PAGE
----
Sunday night was my daughter and I’s “forced-night-of-theatre-because-you-are-getting-old-and-we- won’t-have-these times-forever.” I have a season subscription to the local theatre that hosts all of the Broadway tours, and sometimes “Forced Theatre Night” is successful (such as when the show is something we want to see or have heard of vaguely), while other nights not nearly as much and I usually end up taking someone else.
It wasn’t always “Forced Theatre Night” – when she was younger, we saw a variety of shows-Beauty and the Beast, The Lion King, The Little Mermaid, Les Miserables, Chicago, Book of Mormon-based on her level of maturity (yes, you too can go from talking inanimate objects and fairytale creatures to sexy analyses of the hypocrisy of 1920’s America and a subversive take on organized religion in just a few short years!).
This month’s selection was a revival of Pippin. After hearing actress Tovah Feldshuh (Deana Monroe from The Walking Dead) discuss her role in Pippin on a radio program, I was entranced. I really knew nothing about this musical, but the concept was intriguing and her enthusiasm was infectious. I upgraded our seats because it seemed like it was going to be a great show.
When I shared the exciting news with my daughter, she gave me a typical teenage stare of skepticism and asked what the show was about.
“Well,” I replied, “it’s this meta sort of show about a play within a play-it’s about Pippin, who was the son of Charlemagne, but in history, he was really Pepin, and it shows the tale of his search for meaning in life-like he tries war, visiting his grandmother, and settling down; meanwhile, he’s really in a play about his own life.”
She simply stared at me.
“Oh! And it’s all done as a circus-like the play within the play is really a circus! That’s not how it originally was, but now it is, and the one on Broadway has that chick Deana from The Walking Dead! On a trapeze! She’s like, as old as your grandmother…and on a trapeze! And there’s Bob Fosse dancing, like you loved in Chicago!”
I was met with silence, and then “I can tell you I told you so if I hate it, right?”
I grudgingly agreed-how could anyone not be excited with that description?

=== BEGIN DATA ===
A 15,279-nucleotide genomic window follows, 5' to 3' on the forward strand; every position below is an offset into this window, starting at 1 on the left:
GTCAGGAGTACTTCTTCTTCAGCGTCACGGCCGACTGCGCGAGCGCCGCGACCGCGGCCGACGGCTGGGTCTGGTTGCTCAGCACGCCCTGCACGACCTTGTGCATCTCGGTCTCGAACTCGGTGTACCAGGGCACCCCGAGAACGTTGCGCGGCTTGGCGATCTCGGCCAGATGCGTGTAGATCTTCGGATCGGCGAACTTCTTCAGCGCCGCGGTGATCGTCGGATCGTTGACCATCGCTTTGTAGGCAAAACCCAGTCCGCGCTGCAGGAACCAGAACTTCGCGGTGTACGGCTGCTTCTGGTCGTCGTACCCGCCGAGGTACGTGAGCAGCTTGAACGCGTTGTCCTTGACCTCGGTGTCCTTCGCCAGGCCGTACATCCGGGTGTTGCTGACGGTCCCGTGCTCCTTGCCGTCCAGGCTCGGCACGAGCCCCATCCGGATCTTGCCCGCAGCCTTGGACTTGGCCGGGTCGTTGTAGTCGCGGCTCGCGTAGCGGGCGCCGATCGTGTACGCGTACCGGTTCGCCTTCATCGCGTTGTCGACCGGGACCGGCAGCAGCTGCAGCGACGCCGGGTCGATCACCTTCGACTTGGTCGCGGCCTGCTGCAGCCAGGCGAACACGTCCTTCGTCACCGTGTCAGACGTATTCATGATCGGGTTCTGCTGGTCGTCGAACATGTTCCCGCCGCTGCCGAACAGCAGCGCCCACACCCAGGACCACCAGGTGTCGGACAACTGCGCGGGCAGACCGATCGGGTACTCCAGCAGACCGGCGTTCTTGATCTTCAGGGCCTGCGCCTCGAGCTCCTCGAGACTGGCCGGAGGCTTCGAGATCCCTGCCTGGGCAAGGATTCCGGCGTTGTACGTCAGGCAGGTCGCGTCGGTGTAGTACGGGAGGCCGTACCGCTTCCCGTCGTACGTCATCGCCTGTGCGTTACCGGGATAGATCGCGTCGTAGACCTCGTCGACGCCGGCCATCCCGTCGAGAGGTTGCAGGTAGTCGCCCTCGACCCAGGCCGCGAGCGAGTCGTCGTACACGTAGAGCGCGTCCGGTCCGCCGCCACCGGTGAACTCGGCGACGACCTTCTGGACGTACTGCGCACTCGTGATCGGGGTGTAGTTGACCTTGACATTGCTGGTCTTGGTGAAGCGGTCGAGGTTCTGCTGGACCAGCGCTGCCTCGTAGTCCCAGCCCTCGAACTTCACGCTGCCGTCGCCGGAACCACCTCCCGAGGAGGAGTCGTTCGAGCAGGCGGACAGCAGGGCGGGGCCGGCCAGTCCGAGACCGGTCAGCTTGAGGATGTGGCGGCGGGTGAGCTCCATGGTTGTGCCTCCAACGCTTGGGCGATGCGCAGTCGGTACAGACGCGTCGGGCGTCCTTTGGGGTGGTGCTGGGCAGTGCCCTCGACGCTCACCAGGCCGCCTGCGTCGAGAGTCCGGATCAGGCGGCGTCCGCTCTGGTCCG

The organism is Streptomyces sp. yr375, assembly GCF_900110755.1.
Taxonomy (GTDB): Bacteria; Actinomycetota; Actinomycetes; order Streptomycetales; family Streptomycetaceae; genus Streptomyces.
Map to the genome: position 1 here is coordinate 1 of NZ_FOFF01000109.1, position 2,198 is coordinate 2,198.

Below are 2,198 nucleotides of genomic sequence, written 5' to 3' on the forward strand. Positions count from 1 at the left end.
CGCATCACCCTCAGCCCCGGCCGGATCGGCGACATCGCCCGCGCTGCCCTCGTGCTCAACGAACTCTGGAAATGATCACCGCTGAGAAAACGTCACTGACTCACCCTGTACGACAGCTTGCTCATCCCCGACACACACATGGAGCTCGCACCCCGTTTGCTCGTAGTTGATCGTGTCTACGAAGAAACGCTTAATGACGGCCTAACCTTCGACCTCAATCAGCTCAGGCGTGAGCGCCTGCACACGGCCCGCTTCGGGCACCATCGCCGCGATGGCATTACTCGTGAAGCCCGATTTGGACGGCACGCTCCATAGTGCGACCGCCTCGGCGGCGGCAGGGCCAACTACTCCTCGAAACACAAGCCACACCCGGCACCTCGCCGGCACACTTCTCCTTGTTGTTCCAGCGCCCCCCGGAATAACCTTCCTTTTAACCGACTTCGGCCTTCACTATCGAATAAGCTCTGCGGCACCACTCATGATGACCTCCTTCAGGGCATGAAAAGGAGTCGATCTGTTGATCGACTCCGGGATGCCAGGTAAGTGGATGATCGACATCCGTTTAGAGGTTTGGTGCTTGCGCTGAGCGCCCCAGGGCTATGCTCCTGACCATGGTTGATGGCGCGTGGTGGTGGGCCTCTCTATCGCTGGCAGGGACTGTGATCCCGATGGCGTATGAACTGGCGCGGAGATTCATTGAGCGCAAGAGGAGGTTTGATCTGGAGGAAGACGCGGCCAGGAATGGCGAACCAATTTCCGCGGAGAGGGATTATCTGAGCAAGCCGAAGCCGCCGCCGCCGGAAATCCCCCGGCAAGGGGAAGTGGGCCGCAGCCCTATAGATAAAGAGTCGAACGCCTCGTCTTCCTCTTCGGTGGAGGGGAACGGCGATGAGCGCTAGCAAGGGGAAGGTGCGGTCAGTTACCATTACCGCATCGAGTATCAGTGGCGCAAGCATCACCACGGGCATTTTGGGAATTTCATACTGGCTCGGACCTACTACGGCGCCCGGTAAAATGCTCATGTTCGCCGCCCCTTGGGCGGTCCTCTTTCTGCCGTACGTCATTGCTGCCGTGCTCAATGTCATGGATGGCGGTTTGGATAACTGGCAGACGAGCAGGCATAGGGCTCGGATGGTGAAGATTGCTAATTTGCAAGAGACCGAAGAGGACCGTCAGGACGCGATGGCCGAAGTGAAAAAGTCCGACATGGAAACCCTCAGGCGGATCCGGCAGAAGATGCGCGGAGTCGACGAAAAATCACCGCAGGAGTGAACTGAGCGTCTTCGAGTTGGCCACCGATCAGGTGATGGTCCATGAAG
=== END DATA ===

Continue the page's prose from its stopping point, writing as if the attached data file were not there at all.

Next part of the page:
After seeing the show Sunday night, I was a little off in some of my descriptions, so I could see why she was a little put out initially.
Pippin is a play within a play, set in a circus in the current revival, but the story of how Pippin tries to find meaning in his life was far more sentimental then I imagined.
The circus is run by the show’s Leading Player, or what is more commonly recognized as the Ringmaster. Sasha Allen (a finalist from Season 4 of The Voice) is glorious in this role, and commands the stage and the people on it. The supporting cast are acrobats, singers, trapeze artists, and dancers, and play a variety of roles, as Pippin struggles to figure out “what makes for an extraordinary life?”
Should he be a soldier like his half-brother Louis in his father’s fight against the Visigoths? Should he give into the temptations of the flesh and just, well, have a lot of sex to find fulfillment? (Truth be told, this number was a little weird-there’s a lot of acrobatic metaphors for sexy time from the circus performers, and at one point, Pippin is placed in a lion’s cage and “tamed” by the Leading Player, all with an eerie red light glowing across the entire stage.) Or should he simply live life to the fullest, as noted by his Grandmother Berthe (played by Adrianne Barbeau in this production. Seriously, if seeing a 70 year old scream queen and television’s Maude do feats of strength on a trapeze that people half her age couldn’t do, doesn’t motivate me to go the gym, I’m not sure what will.
Pippin eventually meets the lovely young widow Catherine, and her son Theo, and after some time with them, has to decide what makes for that extraordinary life-is it doing great things like taking over as king someday, or is it finding extraordinary in the ordinary?
While I will not spoil the ending, it’s kind of obvious which direction he takes. But the presentation of that decision is beautifully done-as a theatre major, I was totally geeking out over the heavy handed symbolism. And normally heavy handed symbolism is a bad thing, but given that this whole show was pretty metaphorical, it wasn’t at all out of place.
The show also had some other great moments and numbers, like a dance with exercise balls that made my daughter and I spend intermission create scenarios, in which we would go to our gym, slide across 6 balls on our stomachs, all while screaming “Pippin!” like a battle cry before falling on our faces, or completing a graceful front roll at the end. And the Bob Fosse modeled choreography was slinky, disarming, and as mildly inappropriate as the dancing in the original production. Additionally, any show that focuses mainly on existential concepts that can incorporate the line “that’s not a duck, dumbass!” is a winner in my book.
Pippin, despite the initial skepticism, got an enthusiastic and positive review from me and my child. And that made me think about my own extraordinary life-I had wanted to be a theatre director in my younger years, and I had the opportunity to do so. Instead, I took the more ordinary path and made things extraordinary. I may not be a Broadway director, but I am instilling a love for the arts in my child that she can use to go on to her own extraordinary life. And that’s far more valuable to me than any sound of an audience’s applause.